QUESTIONS OR COMMENTS • Ques ons regarding CCRP Membership? • Interested in co-sponsoring a CCRP Event? • Wish to invite a vendor or execu ve to a CCRP Event? CONTACT Kristen Corson, Membership Director, Commercial Construc on & Renova on People (CCRP) (P) 770.990.7702 (F) 678.765.6551 (Email) kristenc@ccr-people.com I hereby apply for membership with Commercial Construc on & Renova on People (CCRP). If granted, I will abide by the membership regula ons and by-laws, supports objec ves and pay the dues established by F&J Publica ons for my class of membership. If applying for Associate Membership, I a est that I am a salaried employee of the official member company and not a franchisee of that company. I authorize CCRP to send announcements (via e-mail, phone or otherwise) regarding CCRP programs and services that may be of interest to me or any of my business associates.

Signature of Applicant ______________________________________________________________ Date _________________________________________________

Membership dues MUST accompany applica on: ο Check Enclosed ο MasterCard ο Visa ο American Express ο Discover

Name (as it appears on card) _________________________________________________________ Signature ________________________________________ Account Number ___________________________________________________________ Exp. Date ______________________ Security Code ___________ Billing Address ___________________________________________________________________________________________________________________

Fax completed applica on to 678.765.6551 or save me and apply online at: www.ccr-people.com


By JoAnne Castagna

Green shelter

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Hazardous land used during Atomic Age has sustainable future

I

n In 1945, following the United States’ detonation of two atomic bombs over the Japanese cities of Hiroshima and Nagasaki, World

War II ended and the Atomic Age began. Research on the uses of atomic power also started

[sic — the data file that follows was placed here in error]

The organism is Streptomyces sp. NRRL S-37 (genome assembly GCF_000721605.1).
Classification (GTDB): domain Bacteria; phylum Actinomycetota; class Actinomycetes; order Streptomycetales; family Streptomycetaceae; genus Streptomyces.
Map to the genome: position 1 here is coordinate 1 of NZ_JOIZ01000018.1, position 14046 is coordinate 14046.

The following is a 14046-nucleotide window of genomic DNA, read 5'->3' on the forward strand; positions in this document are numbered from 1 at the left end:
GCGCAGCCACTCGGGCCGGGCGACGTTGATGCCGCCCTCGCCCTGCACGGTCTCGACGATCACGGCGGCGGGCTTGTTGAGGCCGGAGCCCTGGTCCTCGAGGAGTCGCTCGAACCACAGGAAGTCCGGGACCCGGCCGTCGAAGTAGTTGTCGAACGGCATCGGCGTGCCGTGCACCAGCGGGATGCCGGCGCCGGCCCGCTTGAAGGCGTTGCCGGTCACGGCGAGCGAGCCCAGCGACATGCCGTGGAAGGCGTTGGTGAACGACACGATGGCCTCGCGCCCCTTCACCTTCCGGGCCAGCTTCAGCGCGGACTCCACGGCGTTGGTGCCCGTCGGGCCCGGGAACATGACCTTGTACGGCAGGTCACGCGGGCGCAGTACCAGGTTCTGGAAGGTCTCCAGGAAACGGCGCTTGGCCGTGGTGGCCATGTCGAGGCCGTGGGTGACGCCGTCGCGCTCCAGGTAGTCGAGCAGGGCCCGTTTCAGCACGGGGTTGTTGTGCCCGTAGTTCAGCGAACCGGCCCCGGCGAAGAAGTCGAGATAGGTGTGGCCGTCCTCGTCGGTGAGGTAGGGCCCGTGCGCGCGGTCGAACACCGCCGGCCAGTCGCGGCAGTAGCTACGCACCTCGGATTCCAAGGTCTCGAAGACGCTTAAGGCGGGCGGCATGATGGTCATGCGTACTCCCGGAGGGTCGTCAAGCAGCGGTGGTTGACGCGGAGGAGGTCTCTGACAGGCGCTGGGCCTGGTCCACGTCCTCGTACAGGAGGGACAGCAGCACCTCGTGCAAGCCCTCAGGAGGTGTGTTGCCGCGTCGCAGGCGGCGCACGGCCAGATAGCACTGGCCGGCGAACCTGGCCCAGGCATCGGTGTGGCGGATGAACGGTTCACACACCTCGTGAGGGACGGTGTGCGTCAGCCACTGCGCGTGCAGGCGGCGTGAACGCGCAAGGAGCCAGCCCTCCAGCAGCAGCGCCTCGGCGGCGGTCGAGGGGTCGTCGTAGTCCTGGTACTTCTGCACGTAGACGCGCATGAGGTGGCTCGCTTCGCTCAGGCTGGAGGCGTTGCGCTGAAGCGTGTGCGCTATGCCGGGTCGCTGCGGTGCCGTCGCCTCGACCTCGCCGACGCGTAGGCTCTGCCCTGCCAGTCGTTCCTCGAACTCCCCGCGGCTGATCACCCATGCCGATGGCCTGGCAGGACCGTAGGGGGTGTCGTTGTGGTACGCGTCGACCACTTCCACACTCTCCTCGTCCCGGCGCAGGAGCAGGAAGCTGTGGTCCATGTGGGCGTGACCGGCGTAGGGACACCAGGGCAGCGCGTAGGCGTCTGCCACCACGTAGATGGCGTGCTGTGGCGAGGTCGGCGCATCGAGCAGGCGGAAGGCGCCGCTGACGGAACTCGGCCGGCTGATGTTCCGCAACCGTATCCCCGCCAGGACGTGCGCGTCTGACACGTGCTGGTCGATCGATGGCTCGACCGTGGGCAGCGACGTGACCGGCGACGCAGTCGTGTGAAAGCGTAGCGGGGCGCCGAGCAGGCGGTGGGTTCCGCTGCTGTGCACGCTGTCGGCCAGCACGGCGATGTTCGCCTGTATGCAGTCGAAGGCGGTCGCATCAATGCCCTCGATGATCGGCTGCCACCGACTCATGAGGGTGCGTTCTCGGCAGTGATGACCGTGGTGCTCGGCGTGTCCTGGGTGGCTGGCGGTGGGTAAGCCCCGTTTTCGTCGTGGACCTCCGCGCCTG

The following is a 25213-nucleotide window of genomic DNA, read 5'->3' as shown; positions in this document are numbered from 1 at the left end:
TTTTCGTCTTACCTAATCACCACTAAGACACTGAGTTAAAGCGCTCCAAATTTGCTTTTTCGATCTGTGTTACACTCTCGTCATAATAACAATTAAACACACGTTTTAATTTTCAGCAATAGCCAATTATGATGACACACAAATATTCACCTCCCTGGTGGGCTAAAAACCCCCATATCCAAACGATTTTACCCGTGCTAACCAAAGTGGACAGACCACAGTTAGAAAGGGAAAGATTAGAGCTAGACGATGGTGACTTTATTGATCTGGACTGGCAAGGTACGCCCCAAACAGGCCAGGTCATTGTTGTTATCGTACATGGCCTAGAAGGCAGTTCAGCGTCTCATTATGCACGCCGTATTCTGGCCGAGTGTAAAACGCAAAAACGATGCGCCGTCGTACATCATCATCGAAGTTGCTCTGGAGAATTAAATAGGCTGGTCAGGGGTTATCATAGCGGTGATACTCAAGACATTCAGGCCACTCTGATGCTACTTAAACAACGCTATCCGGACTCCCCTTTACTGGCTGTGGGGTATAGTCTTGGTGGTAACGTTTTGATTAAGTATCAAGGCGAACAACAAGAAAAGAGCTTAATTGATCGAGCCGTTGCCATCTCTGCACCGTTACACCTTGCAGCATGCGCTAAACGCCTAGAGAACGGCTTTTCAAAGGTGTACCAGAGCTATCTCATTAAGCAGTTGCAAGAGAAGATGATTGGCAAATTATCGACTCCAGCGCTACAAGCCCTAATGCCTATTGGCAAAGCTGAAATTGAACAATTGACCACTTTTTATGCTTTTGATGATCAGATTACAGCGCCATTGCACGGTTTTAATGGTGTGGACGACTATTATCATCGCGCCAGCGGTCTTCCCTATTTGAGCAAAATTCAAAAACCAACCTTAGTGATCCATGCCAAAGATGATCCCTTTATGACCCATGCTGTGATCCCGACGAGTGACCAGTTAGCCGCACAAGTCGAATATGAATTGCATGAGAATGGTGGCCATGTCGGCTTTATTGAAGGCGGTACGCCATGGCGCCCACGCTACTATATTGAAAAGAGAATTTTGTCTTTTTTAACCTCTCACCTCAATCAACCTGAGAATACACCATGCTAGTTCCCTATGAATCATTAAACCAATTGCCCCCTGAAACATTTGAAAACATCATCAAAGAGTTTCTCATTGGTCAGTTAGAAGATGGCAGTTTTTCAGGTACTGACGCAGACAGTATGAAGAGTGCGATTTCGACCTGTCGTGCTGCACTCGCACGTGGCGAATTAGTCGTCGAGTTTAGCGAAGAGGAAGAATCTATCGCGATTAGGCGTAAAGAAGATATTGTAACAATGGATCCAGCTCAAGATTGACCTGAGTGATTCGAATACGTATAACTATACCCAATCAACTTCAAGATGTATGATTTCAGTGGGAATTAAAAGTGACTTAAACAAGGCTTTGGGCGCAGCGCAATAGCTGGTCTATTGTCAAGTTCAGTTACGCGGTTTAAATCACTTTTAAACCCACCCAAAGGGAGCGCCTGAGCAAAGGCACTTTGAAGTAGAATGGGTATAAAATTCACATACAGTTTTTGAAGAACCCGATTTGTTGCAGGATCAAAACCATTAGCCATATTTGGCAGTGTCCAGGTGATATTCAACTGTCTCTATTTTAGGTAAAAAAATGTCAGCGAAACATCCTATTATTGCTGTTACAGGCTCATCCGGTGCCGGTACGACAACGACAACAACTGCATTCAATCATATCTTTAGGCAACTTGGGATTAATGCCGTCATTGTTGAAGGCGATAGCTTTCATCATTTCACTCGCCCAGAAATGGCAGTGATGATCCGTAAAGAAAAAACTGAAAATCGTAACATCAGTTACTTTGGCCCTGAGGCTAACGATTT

Exterior view of National Lead Industries in Colonie, New York. May 3, 1982 (Paul D. Kniskern Sr./Times Union Archive).

and the forming of the United States’ Atomic Energy Commission was created to foster this.

The former FUSRAP property today in Colonie, New York. CREDIT: USACE.

As part of its work, the Atomic Energy Commission licensed National Lead Industries in Colonie, New York to manufacture some items for them using thorium, uranium and depleted uranium. As a result of this production, the land and water on an around the site became contaminated. The U.S. Army Corps of Engineers, New York District, has since cleaned up the property and the land is now being eyed as a possible location for a green solar power site. “This is a milestone project because it is the 100th legacy site to be cleaned up and added to the Department of Energy’s Legacy Management Program,” says Jim Moore, project manager, U.S. Army Corps of Engineers, New York District. “It’s the second legacy project that the Army Corps’ New York District has cleaned up and transferred to the DOE. This reflects the sustained progress by the DOE in partnership with the Army Corps in managing the responsibilities associated with the environmental waste legacy of World War II and the Cold War Era.” The National Lead Industries was a company situated on approximately 11 acres of land in the Town of Colonie in Albany County, New York. Active from 1937-1984, the company manufactured a number of items, including ones for the AEC from the 1950s through 1984. Thorium, uranium and depleted uranium were used to manufacture shielding components, aircraft counterweights, experimental nuclear reactors and artillery projectiles. This production resulted in residual radiological contamination of the site’s land and groundwater. Neighboring properties were also impacted by contaminated dust particles from the burning of depleted uranium chips. This occurred before the United States had environmental laws enacted. In 1984, the New York State Supreme Court closed the company due to environmental concerns, and subsequently ownership of the site was transferred to DOE. At the time, DOE oversaw the